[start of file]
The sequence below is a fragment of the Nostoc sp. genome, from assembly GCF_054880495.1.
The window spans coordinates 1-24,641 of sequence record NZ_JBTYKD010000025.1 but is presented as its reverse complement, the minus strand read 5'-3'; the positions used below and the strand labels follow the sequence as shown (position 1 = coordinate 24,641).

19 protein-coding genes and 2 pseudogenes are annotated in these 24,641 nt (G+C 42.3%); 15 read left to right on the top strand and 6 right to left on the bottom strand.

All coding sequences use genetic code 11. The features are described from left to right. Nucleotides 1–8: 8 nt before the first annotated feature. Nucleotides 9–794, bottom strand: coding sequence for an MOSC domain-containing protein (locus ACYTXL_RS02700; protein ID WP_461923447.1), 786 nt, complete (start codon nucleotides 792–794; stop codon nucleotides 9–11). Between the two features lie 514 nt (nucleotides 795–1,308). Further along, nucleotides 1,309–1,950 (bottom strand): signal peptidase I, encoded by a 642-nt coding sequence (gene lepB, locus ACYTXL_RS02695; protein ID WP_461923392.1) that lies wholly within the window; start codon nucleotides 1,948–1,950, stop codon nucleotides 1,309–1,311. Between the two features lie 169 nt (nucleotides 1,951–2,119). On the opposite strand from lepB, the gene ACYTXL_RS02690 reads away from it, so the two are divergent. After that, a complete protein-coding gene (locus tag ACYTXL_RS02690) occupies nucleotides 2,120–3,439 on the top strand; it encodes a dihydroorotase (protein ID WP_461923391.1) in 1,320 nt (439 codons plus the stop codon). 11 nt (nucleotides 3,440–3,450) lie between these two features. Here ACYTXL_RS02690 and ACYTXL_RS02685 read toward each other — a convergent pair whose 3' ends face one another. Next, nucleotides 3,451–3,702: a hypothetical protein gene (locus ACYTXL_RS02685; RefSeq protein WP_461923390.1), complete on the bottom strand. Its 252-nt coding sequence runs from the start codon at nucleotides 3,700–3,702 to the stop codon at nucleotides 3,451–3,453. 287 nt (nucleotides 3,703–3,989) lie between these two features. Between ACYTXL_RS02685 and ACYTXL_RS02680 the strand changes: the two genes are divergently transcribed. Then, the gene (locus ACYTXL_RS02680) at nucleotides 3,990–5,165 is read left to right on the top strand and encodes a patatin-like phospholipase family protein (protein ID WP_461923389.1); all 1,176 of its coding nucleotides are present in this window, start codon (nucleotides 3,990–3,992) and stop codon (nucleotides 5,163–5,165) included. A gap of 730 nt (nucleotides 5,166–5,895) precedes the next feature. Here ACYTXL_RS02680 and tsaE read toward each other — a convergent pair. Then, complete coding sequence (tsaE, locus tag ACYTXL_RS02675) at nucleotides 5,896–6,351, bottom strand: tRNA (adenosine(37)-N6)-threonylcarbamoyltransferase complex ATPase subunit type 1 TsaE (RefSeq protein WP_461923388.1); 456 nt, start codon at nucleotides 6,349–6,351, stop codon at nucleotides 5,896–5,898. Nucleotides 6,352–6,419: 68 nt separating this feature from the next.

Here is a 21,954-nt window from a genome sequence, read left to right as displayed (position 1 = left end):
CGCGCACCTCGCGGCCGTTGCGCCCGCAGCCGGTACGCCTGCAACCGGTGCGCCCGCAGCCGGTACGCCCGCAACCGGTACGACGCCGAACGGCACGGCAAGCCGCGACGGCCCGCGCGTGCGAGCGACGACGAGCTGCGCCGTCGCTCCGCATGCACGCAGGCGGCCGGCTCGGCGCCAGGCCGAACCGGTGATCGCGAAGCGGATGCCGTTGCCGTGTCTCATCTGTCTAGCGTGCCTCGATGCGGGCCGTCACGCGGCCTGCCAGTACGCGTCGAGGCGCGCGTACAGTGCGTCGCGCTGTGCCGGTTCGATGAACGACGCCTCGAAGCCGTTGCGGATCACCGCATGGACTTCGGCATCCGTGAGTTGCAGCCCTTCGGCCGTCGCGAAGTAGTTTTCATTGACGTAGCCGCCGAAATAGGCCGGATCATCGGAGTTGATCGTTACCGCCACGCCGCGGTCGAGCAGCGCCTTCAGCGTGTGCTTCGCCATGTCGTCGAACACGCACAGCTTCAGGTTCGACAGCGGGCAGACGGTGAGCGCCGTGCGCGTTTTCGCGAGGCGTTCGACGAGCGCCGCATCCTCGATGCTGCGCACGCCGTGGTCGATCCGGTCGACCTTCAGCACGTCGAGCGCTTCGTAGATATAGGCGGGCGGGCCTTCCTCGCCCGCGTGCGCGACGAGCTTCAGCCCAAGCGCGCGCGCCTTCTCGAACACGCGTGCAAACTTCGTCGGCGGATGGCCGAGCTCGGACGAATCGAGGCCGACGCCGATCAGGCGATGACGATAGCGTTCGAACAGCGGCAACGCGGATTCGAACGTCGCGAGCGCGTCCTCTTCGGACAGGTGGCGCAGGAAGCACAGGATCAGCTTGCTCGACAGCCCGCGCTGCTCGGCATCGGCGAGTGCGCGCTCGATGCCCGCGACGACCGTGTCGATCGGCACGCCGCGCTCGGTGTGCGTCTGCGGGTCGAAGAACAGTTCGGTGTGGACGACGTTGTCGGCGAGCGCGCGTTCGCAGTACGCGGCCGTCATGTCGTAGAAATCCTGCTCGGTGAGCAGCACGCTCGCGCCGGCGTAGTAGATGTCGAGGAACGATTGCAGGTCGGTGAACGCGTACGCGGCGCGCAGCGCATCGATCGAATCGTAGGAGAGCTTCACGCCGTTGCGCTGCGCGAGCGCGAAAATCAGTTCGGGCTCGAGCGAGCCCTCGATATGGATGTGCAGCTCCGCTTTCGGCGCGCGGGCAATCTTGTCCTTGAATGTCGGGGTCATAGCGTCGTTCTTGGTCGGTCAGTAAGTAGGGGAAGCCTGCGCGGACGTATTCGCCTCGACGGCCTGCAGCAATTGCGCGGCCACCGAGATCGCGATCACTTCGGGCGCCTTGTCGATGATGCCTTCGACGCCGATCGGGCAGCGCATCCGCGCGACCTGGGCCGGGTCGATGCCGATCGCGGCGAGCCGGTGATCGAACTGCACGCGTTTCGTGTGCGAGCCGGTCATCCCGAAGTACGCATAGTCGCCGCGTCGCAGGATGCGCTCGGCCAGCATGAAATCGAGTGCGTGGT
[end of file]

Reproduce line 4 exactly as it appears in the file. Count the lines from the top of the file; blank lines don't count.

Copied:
All coding sequences use genetic code 11. The features are described from left to right. Nucleotides 1–8: 8 nt before the first annotated feature. Nucleotides 9–794, bottom strand: coding sequence for an MOSC domain-containing protein (locus ACYTXL_RS02700; protein ID WP_461923447.1), 786 nt, complete (start codon nucleotides 792–794; stop codon nucleotides 9–11). Between the two features lie 514 nt (nucleotides 795–1,308). Further along, nucleotides 1,309–1,950 (bottom strand): signal peptidase I, encoded by a 642-nt coding sequence (gene lepB, locus ACYTXL_RS02695; protein ID WP_461923392.1) that lies wholly within the window; start codon nucleotides 1,948–1,950, stop codon nucleotides 1,309–1,311. Between the two features lie 169 nt (nucleotides 1,951–2,119). On the opposite strand from lepB, the gene ACYTXL_RS02690 reads away from it, so the two are divergent. After that, a complete protein-coding gene (locus tag ACYTXL_RS02690) occupies nucleotides 2,120–3,439 on the top strand; it encodes a dihydroorotase (protein ID WP_461923391.1) in 1,320 nt (439 codons plus the stop codon). 11 nt (nucleotides 3,440–3,450) lie between these two features. Here ACYTXL_RS02690 and ACYTXL_RS02685 read toward each other — a convergent pair whose 3' ends face one another. Next, nucleotides 3,451–3,702: a hypothetical protein gene (locus ACYTXL_RS02685; RefSeq protein WP_461923390.1), complete on the bottom strand. Its 252-nt coding sequence runs from the start codon at nucleotides 3,700–3,702 to the stop codon at nucleotides 3,451–3,453. 287 nt (nucleotides 3,703–3,989) lie between these two features. Between ACYTXL_RS02685 and ACYTXL_RS02680 the strand changes: the two genes are divergently transcribed. Then, the gene (locus ACYTXL_RS02680) at nucleotides 3,990–5,165 is read left to right on the top strand and encodes a patatin-like phospholipase family protein (protein ID WP_461923389.1); all 1,176 of its coding nucleotides are present in this window, start codon (nucleotides 3,990–3,992) and stop codon (nucleotides 5,163–5,165) included. A gap of 730 nt (nucleotides 5,166–5,895) precedes the next feature. Here ACYTXL_RS02680 and tsaE read toward each other — a convergent pair. Then, complete coding sequence (tsaE, locus tag ACYTXL_RS02675) at nucleotides 5,896–6,351, bottom strand: tRNA (adenosine(37)-N6)-threonylcarbamoyltransferase complex ATPase subunit type 1 TsaE (RefSeq protein WP_461923388.1); 456 nt, start codon at nucleotides 6,349–6,351, stop codon at nucleotides 5,896–5,898. Nucleotides 6,352–6,419: 68 nt separating this feature from the next.